‘Ghost’ musical so bad it’s almost scary
By HEDY WEISS Theater Critic January 10, 2014 12:40AM
Carla R. Stewart stars as the psychic Oda Mae Brown and Steven Grant Douglas portrays the other-worldly Sam in “Ghost The Musical.” | Photo ©Joan Marcus 2013
‘GHOST THE MUSICAL’
When: Through Jan. 19
Where: Oriental Theatre, 24 W. Randolph
Tickets : $27-$95
Info: (800) 775-2000;
Run time: 2 hours and 30 minutes, with one intermission
Full disclosure: I never saw the popular 1990 film “Ghost,” the supernatural thriller and love story that starred Demi Moore, Patrick Swayze and Whoopi Goldberg, but I have to believe it was at least several magnitudes better than “Ghost the Musical,” the largely moribund show it has inspired.
Frankly, I will not be checking with Netflix at any point in this life to compare and contrast the two versions. I’ve had more than enough exposure to this story thanks to the non-Equity national touring production that opened Wednesday at the Oriental Theatre. I can only hope that the unholy mess of Broadway cliches, disjointed styles and flashy video game-like lighting and special effects in this unevenly “updated” (and interminable) stage version is a sad betrayal of the original.
“I don’t believe in this life-after-death stuff,” says Molly (Katie Postotnik), the pretty young sculptor whose investment banker boyfriend, Sam (Steven Grant Douglas), is gunned down on a New York street one night, shortly after the two have moved into a spacious Brooklyn loft. But she will have no choice as, over the next two hours or more, Sam will do everything possible to resist his ghostly impotence, and attempt to protect Molly from his Iago-like, money-laundering “friend” and business partner, Carl (Robby Haltiwanger), and the thuggish Latino hitman Carl has hired to do his dirty work.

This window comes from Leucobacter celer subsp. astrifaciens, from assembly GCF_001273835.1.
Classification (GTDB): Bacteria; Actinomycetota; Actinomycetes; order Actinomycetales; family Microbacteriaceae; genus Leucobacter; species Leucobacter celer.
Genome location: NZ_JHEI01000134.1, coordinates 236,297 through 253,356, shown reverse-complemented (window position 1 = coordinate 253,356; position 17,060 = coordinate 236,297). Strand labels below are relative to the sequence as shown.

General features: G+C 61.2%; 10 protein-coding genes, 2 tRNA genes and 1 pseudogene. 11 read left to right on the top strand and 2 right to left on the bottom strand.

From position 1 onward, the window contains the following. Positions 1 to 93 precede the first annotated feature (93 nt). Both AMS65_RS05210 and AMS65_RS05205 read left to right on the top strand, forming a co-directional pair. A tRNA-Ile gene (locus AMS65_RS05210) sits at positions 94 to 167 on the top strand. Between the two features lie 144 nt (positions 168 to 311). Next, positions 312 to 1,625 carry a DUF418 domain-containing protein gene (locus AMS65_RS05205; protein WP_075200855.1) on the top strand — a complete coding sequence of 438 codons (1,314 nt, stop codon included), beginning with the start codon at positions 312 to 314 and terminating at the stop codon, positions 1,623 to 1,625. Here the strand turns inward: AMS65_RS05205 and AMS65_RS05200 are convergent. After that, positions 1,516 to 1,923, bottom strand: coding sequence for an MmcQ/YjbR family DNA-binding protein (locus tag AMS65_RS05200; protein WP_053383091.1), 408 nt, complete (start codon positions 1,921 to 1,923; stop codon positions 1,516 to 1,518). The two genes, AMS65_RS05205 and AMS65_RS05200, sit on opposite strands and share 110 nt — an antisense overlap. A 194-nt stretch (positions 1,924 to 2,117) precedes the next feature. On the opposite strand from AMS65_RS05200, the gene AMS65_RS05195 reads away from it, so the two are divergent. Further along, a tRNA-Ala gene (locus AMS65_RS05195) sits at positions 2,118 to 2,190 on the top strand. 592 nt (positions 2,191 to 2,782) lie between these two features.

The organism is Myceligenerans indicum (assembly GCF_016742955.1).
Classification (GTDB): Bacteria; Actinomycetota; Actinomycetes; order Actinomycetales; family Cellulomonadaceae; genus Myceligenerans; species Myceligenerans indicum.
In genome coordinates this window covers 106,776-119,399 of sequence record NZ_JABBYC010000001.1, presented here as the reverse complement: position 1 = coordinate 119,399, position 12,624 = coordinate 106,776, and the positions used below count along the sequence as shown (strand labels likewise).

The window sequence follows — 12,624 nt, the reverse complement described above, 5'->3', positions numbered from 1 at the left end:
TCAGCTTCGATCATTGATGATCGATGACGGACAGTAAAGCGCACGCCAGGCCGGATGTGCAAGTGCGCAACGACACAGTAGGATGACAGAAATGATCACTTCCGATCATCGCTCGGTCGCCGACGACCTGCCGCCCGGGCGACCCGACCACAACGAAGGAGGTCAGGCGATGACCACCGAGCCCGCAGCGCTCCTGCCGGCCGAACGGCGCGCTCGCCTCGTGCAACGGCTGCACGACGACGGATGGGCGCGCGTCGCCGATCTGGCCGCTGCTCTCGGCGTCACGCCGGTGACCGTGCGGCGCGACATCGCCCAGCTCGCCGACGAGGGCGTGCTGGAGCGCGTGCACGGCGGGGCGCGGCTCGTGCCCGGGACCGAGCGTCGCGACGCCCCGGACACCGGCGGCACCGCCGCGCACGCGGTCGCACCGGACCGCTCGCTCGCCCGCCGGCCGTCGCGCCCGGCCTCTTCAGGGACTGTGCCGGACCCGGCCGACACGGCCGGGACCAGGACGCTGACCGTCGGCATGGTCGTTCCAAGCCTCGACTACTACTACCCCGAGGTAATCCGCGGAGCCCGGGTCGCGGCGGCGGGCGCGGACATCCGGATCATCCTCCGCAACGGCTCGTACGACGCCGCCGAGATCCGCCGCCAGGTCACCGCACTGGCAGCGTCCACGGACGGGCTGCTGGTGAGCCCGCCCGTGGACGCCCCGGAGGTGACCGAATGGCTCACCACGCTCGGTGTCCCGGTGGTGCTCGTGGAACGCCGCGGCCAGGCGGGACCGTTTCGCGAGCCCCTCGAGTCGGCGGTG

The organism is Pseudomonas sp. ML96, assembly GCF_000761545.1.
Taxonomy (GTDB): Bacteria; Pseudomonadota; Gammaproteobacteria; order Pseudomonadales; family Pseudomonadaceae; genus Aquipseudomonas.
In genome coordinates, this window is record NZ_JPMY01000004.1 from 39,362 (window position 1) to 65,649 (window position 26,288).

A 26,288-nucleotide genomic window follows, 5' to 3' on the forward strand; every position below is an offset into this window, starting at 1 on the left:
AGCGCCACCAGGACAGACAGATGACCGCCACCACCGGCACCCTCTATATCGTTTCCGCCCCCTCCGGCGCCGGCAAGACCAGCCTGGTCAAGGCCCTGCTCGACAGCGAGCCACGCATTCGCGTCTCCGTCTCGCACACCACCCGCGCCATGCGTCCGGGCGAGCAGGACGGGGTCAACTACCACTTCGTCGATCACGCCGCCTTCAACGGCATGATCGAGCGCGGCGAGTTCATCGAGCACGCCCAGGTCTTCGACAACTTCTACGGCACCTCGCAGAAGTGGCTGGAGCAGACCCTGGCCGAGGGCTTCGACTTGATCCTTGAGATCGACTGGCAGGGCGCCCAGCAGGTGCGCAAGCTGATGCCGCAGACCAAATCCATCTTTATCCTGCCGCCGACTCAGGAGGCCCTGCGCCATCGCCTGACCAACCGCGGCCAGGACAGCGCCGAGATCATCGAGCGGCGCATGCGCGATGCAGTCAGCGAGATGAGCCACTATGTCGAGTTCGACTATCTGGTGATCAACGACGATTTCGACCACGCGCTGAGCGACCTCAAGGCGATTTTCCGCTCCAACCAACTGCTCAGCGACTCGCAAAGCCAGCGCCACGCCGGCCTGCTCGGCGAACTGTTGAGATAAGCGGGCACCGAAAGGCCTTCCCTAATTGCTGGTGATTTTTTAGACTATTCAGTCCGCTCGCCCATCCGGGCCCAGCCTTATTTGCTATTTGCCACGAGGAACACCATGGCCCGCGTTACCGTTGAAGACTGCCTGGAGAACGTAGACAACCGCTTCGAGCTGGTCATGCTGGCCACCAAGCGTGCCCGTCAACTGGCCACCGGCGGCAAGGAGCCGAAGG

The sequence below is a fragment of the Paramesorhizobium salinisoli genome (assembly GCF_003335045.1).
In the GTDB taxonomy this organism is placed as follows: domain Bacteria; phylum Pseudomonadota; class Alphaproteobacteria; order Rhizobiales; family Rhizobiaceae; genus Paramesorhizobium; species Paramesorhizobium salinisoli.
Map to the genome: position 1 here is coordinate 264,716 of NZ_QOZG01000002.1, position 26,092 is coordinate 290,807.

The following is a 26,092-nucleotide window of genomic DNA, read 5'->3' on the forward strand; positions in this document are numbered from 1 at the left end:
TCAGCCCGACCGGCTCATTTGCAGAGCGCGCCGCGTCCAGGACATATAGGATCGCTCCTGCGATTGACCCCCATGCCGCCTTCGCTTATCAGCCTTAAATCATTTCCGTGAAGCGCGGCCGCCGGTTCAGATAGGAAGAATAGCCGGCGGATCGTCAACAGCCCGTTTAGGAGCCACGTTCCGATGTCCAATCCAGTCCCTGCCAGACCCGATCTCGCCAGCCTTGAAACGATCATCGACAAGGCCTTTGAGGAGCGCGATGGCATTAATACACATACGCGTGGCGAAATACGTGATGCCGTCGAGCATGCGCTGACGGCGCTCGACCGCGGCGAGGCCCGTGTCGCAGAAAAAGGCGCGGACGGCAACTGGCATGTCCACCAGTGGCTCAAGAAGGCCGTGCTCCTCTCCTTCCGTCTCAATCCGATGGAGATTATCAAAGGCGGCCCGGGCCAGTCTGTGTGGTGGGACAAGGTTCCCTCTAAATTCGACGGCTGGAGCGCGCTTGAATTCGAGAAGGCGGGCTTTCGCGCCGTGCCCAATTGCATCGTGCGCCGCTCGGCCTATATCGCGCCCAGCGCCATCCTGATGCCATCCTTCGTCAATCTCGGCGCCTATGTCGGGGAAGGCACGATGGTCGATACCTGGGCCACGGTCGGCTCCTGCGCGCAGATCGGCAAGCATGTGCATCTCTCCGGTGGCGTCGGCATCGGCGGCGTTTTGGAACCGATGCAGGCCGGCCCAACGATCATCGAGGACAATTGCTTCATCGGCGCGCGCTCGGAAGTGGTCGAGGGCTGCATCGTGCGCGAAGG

Sam’s unlikely ally in fighting back is Oda Mae Brown (Carla R. Stewart), the hardworking uptown psychic with a rap sheet. (She also happens to be just the latest in a long line of high-spirited black female characters routinely used to inject some pizzazz into flagging shows.) Stewart has energy to spare, and her scene with a bank teller has some broad comic flair, even if, like everything else in the show, it goes on far too long.
Aside from the sweet little catchphrases (such as Sam’s penchant for “Ditto”) of the opening scene, the show’s book by Bruce Joel Rubin (who also penned the screenplay) is all plot and filler. The score, by Dave Stewart, Glen Ballard and Rubin, is forgettable. The briefly sampled classic “Unchained Melody” (the 1955 song by Alex North and Hy Zarel that Sam playfully sings to beguile Molly) easily outclasses everything else. In addition, most of the show’s lyrics are unintelligible, and while Postotnik and Douglas are earnest, they can’t pump much life into their weak material and lack any particular vocal allure.
British director Matthew Warchus (of “Matilda” fame) seems to have been largely engaged in keeping the show’s traffic (the elaborate video, projections, lighting and “illusions”) moving. The characters remain one-dimensional, even when they’re not ghosts.